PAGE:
leste

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See also: lesté

Dutch[edit]

Pronunciation[edit]

Verb[edit]

leste

  1. singular past indicative and subjunctive of lessen

French[edit]

Pronunciation[edit]

Adjective[edit]

leste (masculine and feminine, plural lestes)

  1. agile; nimble

Derived terms[edit]

Verb[edit]

leste

  1. first-person singular present indicative of lester
  2. third-person singular present indicative of lester
  3. first-person singular present subjunctive of lester
  4. first-person singular present subjunctive of lester
  5. second-person singular imperative of lester

External links[edit]


Galician[edit]

Alternative forms[edit]

Etymology[edit]

From French l'est, from Old English ēast.

Noun[edit]

leste m (plural lestes)

  1. (uncountable) east (cardinal direction)
  2. (uncountable) the eastern portion of a territory or region
  3. (countable) an eastern; a wind blowing from the east

Synonyms[edit]

Antonyms[edit]

Derived terms[edit]

Coordinate terms[edit]


Italian[edit]

Adjective[edit]

leste f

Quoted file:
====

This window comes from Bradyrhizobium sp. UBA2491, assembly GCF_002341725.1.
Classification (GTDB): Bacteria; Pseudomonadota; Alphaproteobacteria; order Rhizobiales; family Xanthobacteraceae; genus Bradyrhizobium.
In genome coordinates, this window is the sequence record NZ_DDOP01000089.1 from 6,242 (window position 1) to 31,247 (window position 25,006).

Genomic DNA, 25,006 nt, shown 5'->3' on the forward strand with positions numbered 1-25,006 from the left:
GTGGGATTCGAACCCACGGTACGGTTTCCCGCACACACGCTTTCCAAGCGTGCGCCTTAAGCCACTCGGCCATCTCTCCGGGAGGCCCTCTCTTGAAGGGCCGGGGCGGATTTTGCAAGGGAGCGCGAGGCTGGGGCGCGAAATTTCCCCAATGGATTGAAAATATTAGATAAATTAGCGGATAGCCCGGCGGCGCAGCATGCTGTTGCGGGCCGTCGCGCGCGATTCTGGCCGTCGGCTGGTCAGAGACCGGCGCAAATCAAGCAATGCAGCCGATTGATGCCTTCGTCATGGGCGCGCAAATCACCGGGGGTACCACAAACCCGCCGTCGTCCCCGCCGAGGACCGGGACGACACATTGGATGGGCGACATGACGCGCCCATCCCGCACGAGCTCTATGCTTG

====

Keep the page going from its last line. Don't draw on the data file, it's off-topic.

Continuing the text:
1. feminine plural of lesto

Anagrams[edit]


Jèrriais[edit]

Etymology[edit]

EB1911 - Volume 01 - Page 001 - 1.svg This entry lacks etymological information. If you are familiar with the origin of this term, please add it to the page as described here.

Adjective[edit]

leste (epicene, plural lestes)

  1. nimble

Middle English[edit]

Adjective[edit]

leste

  1. last; final
    • 14th Century, Chaucer, The Canterbury Tales, The Knight's Tale
      The brighte swerdes wenten to and fro
      So hidously þat with þe leste strook
      That it semeþ þat it wolde felle an ook

Norwegian Bokmål[edit]

Verb[edit]

leste

  1. simple past of lese

Portuguese[edit]

Portuguese Wikipedia has an article on:

Wikipedia pt

Etymology 1[edit]

From French l'est

Noun[edit]

leste m (plural lestes)

  1. east (compass point)

Etymology 2[edit]

Verb[edit]

leste

  1. Second-person singular past tense of ler